Trump Star Smasher Pleads Not Guilty to Vandalism - NBC New York
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Trump Star Smasher Pleads Not Guilty to Vandalism

James Otis says he intended to remove the Hollywood Boulevard star and auction it off to raise money for women who accused then-candidate Donald Trump of sexual assault



    James Otis Apologizes for Smashing Trump Star

    James Otis says he's had some time to reflect on his actions after destroying Donald Trump's star on the Hollywood Walk of Fame. (Published Friday, Nov. 18, 2016)

    A man who said he used a sledgehammer and pick ax to deface Donald Trump's star on the Hollywood Walk of Fame last month to make a political statement pleaded not guilty Friday to a charge of felony vandalism.

    James Lambert Otis, 52, an heir to the Otis Elevator fortune, is due back in court Dec. 5 for a hearing. He could face up to three years in jail if convicted, according to the Los Angeles County District Attorney's Office.

    When asked last month about his then-likely arrest for vandalizing the star at 5:45 a.m. on Oct. 26, Otis said, "I'm not frightened of jail and I'm certainly not frightened of Mr. Trump. What punishment I get is fine."

    Otis said outside of court Friday that he's had time to look back on his destructive protest and now believes there would have been a better way to express his displeasure with the President-elect.

    Man Who Smashed Trump's Star: 'It Was an Act of Civil Disobedience'

    [LA] Man Who Smashed Trump's Star: 'It Was an Act of Civil Disobedience'
    The man who smashed Donald Trump's star on the Hollywood Walk of Fame stands by his actions. Robert Kovacik reports for the NBC4 News at 11 p.m. on Wednesday, Oct. 26, 2016.
    (Published Thursday, Oct. 27, 2016)

    "Upon reflection after my arrest, I had said I was proud and felt very good about destroying Mr. Trump's star," Otis said after Friday's hearing. "However, now I realize I was wrong, that I shouldn't have done it. And now I'm going to focus my energies and time to fight Mr. Trump non-violently across the country as the whole country is doing this.

    "While reflecting I realized non-violence is the way to protest Mr. Trump. By destroying that star, it was wrong and I apologize for that, and I hope no one else will affect and hurt the Hollywood Walk of Fame stars."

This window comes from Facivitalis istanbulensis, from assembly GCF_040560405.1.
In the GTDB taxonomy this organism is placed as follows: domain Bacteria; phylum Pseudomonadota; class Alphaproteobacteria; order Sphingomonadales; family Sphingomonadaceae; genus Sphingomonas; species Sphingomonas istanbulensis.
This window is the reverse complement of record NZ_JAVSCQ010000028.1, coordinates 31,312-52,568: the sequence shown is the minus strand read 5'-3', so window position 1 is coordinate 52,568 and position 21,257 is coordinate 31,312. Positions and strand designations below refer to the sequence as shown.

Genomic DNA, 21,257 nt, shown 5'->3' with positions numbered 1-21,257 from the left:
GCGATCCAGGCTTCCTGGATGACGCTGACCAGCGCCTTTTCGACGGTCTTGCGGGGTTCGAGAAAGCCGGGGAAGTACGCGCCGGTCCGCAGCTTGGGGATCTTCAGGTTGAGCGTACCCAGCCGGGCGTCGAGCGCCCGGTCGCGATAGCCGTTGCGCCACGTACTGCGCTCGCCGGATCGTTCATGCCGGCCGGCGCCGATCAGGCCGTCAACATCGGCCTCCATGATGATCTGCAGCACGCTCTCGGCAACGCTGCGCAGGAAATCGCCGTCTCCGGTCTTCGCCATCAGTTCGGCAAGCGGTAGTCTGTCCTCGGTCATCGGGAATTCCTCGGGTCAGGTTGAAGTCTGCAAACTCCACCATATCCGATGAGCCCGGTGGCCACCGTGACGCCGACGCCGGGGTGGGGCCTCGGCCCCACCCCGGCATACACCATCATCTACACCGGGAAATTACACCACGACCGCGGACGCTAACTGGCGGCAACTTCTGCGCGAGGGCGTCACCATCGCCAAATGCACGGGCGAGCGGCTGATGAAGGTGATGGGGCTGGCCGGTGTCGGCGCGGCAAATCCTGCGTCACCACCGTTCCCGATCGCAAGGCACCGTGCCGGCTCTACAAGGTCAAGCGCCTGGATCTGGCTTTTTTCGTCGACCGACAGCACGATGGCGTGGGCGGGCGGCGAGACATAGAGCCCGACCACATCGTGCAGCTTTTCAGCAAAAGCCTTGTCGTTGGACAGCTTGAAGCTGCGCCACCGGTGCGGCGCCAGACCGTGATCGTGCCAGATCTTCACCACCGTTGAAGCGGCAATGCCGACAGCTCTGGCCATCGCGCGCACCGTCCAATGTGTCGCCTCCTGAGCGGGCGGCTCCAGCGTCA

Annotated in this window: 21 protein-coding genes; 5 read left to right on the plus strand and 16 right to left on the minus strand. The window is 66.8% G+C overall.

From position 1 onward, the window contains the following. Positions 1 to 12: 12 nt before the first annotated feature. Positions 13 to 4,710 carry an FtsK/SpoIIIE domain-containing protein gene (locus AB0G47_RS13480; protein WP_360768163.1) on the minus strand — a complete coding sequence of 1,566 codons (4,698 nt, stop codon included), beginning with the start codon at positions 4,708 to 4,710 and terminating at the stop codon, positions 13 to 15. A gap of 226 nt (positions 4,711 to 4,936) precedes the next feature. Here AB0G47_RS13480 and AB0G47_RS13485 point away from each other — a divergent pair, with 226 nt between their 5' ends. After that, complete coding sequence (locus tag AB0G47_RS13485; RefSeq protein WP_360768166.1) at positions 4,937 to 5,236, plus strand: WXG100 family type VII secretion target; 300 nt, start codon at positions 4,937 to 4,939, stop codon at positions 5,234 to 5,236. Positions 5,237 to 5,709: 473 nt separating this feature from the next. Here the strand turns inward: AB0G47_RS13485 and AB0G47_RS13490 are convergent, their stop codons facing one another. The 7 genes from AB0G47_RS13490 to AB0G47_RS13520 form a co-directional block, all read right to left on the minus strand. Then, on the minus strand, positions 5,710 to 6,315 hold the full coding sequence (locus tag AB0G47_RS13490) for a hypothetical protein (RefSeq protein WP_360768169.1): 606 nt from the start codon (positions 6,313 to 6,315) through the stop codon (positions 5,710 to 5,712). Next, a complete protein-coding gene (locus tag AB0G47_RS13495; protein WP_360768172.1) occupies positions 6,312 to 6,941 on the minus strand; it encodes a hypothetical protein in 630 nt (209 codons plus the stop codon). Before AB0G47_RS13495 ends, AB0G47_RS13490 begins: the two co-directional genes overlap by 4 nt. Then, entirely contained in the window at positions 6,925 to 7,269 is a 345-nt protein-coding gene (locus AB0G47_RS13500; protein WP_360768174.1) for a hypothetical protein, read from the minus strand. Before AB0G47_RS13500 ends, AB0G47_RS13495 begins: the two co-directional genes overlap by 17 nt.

Otis previously said that he originally intended to "remove" the entire star from the 6800 block of Hollywood Boulevard, auction it off in New York and give the money to the nearly dozen women who allege they were groped or sexually mistreated by Trump, who has denied those allegations. But Otis said he was unable to accomplish the feat, so he removed a brass medallion from the star after using a sledgehammer and a pick ax to smash it up.

    "It was very difficult. The stone was like marble -- hard to get through," Otis said a short time later. "It would have taken an hour."

    Dressed in construction-worker garb, including a high visibility vest and hard-hat, Otis used the hammer and pick ax to hack away Trump's name and the logo indicating the star had been awarded in the category of television -- for Trump's work on "The Apprentice."

    Otis, who said several members of his family had been victims of sexual assault, was arrested the following day by Los Angeles police and released on a $20,000 bond. Ana Martinez of the Hollywood Chamber of Commerce said that replacing the star would cost "a few thousand dollars."

    The star has remained blocked off since its destruction as workers make repairs. It's expected to be unveiled soon, according to the Hollywood Chamber of Commerce.

    Otis said he spent several nights in Hollywood preparing to carry out what he called an act of non-violent protest. He said he has been arrested about two dozen times in the past for protesting various causes.

    In this case, however, he acknowledged that an act of vandalism may have crossed the line of non-violence.

    "I destroyed the star, but considering the violence that has been committed (by Trump) -- I'm a little sad that I had to (damage the star)," he said. "I'm usually always non-violent. It seems in this one instance I broke some stone and marble to make a point."